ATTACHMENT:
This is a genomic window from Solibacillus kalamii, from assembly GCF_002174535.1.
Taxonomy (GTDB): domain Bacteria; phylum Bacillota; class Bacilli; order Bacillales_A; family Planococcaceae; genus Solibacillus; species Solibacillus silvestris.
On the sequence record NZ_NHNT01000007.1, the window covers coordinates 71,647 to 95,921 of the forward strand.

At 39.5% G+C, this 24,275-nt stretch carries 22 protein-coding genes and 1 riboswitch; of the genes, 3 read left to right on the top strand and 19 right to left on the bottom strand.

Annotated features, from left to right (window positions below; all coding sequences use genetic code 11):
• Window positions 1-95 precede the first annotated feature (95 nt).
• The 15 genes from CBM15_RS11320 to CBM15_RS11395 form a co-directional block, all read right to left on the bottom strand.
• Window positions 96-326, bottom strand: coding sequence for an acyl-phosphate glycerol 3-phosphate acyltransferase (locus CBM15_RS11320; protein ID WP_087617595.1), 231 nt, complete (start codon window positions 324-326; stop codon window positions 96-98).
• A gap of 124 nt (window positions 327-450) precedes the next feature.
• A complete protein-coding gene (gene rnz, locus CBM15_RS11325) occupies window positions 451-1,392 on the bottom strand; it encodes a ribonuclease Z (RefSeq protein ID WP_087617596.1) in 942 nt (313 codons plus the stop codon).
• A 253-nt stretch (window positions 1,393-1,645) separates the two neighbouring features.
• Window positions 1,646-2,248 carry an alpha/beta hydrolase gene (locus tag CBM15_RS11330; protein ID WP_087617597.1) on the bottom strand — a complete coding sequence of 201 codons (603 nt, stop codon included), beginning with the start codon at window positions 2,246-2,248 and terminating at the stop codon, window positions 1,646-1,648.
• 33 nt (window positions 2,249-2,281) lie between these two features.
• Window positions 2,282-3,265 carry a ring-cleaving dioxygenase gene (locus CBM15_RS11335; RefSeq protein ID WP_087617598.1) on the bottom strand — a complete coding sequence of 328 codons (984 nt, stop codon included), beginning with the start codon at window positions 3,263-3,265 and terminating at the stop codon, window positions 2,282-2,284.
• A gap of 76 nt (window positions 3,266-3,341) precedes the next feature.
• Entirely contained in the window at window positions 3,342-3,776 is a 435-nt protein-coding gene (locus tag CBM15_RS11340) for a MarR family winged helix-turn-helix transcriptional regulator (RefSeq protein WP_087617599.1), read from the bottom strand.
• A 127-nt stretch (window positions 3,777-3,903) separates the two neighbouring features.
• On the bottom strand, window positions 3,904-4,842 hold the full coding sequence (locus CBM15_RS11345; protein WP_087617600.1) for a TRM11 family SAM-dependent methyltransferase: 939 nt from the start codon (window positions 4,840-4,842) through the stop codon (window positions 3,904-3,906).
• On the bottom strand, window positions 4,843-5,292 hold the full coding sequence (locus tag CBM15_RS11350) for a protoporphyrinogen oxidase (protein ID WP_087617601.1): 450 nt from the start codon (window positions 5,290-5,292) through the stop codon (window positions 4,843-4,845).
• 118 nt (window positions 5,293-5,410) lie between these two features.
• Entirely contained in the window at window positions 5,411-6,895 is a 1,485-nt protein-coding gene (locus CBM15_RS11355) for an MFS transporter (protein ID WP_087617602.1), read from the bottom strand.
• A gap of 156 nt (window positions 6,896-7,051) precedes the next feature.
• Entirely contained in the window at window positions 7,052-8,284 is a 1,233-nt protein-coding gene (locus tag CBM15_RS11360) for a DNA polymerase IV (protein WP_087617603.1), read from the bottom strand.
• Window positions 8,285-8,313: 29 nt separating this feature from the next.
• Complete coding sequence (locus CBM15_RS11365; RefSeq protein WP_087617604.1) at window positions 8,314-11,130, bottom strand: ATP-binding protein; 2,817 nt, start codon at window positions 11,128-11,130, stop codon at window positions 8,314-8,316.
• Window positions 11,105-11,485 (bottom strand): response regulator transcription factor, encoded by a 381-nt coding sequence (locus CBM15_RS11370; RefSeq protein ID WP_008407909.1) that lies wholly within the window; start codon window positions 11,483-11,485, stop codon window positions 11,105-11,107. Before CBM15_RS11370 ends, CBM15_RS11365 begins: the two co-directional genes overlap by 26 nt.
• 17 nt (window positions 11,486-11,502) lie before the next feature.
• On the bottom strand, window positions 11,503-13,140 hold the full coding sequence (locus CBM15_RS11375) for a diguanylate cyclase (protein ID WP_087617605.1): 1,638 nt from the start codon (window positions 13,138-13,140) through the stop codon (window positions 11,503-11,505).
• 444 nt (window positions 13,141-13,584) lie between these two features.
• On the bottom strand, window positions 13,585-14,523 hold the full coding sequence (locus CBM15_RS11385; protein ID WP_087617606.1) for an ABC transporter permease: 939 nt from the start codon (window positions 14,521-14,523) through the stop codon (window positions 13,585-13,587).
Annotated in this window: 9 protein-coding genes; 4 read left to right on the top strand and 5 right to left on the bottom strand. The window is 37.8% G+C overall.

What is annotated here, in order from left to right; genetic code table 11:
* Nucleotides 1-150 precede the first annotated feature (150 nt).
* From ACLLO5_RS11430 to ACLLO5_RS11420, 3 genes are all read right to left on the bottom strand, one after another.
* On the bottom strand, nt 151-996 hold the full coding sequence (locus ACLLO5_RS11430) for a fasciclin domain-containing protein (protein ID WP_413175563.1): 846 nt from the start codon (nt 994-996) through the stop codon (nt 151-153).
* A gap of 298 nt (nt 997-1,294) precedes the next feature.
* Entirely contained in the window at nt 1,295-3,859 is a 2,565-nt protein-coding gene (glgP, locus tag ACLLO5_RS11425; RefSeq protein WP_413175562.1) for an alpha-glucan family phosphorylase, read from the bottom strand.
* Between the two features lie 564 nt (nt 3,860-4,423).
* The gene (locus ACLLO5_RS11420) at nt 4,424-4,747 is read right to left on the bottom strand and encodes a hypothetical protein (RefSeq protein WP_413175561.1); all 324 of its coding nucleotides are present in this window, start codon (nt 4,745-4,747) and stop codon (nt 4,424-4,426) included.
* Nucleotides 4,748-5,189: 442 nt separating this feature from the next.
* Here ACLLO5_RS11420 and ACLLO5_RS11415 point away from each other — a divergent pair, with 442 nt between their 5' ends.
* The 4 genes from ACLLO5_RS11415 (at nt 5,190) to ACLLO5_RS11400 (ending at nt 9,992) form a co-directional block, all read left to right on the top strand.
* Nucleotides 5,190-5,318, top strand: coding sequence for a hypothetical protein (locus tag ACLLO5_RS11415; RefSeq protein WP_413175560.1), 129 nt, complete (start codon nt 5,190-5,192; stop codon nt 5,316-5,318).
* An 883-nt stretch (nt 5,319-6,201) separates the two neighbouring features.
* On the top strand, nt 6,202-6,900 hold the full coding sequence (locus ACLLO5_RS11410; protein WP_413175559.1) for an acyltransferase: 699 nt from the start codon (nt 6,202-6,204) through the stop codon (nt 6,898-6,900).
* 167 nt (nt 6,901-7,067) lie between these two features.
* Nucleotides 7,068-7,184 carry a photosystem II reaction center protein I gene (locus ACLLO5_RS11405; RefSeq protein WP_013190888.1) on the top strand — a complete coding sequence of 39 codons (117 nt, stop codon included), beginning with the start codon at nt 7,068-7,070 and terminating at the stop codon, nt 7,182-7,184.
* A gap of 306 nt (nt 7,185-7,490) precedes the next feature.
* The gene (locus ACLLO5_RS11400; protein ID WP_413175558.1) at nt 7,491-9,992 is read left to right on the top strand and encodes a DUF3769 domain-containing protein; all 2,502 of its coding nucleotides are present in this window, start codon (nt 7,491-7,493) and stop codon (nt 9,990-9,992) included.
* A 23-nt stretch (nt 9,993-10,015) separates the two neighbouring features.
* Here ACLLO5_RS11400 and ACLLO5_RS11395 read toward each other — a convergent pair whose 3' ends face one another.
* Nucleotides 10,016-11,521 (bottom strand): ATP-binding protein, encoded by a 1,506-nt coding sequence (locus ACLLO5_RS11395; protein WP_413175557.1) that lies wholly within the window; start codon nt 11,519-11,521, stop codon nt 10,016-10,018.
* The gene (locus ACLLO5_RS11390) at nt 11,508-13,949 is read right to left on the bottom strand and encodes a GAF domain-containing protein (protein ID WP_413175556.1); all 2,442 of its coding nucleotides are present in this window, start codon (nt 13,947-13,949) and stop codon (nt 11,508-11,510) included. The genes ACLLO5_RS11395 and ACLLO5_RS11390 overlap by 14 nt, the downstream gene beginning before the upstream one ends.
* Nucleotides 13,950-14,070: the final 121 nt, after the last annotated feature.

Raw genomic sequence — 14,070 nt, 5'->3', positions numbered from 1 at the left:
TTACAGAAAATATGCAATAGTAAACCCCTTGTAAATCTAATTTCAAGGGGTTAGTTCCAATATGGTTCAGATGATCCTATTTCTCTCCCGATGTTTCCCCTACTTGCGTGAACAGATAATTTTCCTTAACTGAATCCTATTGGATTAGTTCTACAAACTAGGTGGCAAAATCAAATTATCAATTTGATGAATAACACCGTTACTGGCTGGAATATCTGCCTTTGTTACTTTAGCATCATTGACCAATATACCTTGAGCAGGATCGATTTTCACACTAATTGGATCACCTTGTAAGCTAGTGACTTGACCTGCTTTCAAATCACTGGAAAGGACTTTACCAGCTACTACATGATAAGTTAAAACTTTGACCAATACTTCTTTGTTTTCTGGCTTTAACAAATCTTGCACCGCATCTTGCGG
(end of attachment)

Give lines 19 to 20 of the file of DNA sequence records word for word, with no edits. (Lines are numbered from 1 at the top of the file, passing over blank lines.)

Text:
• On the bottom strand, window positions 4,843-5,292 hold the full coding sequence (locus tag CBM15_RS11350) for a protoporphyrinogen oxidase (protein ID WP_087617601.1): 450 nt from the start codon (window positions 5,290-5,292) through the stop codon (window positions 4,843-4,845).
• 118 nt (window positions 5,293-5,410) lie between these two features.